The police lieutenant opened his eyes and lifted his head, drifting out of a half-dream, to look the younger officer in the eye. The officer, standing before him in his small office and looking rather ill at ease, shifted to the other foot uncomfortably, then said, "Lieutenant, the chief wants you. It's happened again."
Kincaid stared at him a moment; he didn't need an explanation of what "it" was. He'd been over that many times before. He sighed and got up, stretching his stiff arms and legs. He'd been behind his desk too long. At least this would give him a chance to get some much-needed exercise. "Where now?"
The policeman shifted again, avoiding eye contact. "Out back of the Falcon's Nest."
He frowned. "Again? What's so big about it this time?"
"Well...he thinks you should see it for yourself."
Kincaid knew the chief wouldn't want him to see something unless it was important. So he picked up his cane, braced himself for whatever he might see, and went.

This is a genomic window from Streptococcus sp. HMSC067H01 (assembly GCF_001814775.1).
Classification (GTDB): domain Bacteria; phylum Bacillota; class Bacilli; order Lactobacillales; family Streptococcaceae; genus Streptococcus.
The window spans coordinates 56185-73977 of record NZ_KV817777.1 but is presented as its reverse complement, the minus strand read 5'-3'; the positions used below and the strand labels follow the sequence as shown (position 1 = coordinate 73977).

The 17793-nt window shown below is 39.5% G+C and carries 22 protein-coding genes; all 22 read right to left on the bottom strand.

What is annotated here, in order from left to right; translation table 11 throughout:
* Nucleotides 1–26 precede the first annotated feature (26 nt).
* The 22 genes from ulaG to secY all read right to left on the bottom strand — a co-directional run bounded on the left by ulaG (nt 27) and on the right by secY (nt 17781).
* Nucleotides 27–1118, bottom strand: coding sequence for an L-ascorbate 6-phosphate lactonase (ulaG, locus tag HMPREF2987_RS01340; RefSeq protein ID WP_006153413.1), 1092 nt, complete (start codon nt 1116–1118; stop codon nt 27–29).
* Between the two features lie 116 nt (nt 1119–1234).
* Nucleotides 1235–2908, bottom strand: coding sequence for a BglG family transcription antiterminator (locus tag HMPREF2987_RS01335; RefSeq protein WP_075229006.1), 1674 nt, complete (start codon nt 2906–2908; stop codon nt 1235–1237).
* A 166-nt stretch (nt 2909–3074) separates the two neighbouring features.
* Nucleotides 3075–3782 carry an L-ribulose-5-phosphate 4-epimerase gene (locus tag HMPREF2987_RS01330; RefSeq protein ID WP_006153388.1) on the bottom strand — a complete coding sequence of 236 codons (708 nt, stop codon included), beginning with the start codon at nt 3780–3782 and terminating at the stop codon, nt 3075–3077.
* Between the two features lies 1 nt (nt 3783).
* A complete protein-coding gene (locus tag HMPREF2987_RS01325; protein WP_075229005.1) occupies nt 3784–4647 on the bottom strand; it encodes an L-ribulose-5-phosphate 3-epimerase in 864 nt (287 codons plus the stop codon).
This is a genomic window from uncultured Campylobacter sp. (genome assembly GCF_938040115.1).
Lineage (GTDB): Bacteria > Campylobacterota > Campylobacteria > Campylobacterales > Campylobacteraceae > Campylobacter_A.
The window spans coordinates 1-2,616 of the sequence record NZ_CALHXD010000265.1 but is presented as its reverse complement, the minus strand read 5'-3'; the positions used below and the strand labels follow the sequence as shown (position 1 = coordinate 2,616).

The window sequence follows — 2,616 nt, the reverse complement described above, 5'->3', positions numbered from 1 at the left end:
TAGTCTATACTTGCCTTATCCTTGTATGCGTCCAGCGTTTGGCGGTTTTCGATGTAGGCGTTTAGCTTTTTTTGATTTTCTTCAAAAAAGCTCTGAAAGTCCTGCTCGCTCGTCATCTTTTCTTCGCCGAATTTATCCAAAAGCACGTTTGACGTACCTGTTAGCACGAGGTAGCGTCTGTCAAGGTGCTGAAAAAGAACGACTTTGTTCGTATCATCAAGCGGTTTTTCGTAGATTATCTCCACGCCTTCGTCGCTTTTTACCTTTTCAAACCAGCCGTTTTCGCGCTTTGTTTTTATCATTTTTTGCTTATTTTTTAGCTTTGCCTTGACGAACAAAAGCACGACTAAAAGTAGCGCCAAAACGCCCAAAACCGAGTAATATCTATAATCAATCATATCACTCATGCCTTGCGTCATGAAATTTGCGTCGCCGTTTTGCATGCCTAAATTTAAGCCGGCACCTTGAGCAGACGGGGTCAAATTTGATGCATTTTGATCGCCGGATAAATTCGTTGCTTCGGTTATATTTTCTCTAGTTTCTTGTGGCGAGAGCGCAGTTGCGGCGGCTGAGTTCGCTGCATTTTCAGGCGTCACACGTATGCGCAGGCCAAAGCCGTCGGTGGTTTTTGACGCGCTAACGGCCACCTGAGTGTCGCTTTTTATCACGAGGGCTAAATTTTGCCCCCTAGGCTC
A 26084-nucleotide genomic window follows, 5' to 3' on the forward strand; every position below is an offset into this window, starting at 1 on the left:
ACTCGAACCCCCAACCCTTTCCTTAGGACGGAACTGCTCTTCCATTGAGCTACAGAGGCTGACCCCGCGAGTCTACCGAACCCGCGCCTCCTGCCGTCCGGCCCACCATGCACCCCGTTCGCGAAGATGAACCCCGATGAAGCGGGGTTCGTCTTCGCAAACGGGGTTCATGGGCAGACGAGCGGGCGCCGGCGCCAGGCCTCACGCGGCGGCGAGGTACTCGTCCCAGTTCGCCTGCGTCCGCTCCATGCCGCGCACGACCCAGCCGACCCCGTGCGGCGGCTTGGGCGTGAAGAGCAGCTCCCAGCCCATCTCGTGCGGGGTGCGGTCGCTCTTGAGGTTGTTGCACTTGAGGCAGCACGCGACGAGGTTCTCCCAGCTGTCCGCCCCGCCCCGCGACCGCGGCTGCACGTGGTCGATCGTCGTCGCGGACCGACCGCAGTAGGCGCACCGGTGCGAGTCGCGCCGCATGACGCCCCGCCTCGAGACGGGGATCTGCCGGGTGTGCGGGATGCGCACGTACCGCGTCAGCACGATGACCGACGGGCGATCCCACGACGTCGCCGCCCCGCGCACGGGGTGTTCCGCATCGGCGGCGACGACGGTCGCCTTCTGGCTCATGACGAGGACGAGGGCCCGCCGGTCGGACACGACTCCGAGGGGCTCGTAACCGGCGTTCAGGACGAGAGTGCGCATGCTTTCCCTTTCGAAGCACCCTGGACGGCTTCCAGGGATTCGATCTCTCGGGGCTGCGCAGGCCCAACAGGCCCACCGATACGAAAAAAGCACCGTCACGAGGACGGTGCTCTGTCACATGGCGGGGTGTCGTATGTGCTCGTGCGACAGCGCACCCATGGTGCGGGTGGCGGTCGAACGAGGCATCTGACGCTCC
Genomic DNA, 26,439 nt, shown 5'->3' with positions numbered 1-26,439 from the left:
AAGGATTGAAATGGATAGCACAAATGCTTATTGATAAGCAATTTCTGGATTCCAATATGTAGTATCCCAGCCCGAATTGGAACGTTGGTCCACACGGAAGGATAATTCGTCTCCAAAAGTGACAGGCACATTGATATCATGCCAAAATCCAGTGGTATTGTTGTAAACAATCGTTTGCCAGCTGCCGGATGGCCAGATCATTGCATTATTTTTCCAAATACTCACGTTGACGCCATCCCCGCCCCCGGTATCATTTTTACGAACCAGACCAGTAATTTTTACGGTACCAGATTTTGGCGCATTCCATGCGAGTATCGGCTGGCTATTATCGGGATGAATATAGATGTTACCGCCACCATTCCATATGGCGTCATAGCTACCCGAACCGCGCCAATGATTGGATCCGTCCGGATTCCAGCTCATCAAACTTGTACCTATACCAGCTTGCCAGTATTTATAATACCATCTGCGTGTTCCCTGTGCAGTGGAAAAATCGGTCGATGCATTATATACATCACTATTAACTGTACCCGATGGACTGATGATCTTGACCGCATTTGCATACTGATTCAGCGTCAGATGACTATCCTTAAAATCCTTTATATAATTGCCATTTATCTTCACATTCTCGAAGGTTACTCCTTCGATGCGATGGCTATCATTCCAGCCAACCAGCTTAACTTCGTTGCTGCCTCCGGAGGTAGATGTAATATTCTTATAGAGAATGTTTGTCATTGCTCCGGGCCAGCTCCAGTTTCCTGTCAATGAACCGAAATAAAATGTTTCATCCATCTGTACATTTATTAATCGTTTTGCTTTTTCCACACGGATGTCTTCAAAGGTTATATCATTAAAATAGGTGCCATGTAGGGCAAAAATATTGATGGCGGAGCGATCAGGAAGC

Destination, Falcon's Nest, he thought.
It was worse than he'd expected.
As soon as he arrived he saw the dozens of Falcon's patrons wandering around, trying to get a good look at what there was to see. As if they hadn't seen it all before, just like he had. But he had a distinct feeling of unease about this time. There were too many people; this kind of thing was by now so common they'd gotten used to it. So why were they all here now? He not too willingly pushed his way through the throng and stopped, staring, his mouth agape.
The only thing he saw at first was blood. Everywhere. On the ground, the trees, and especially on what was nailed to the tree.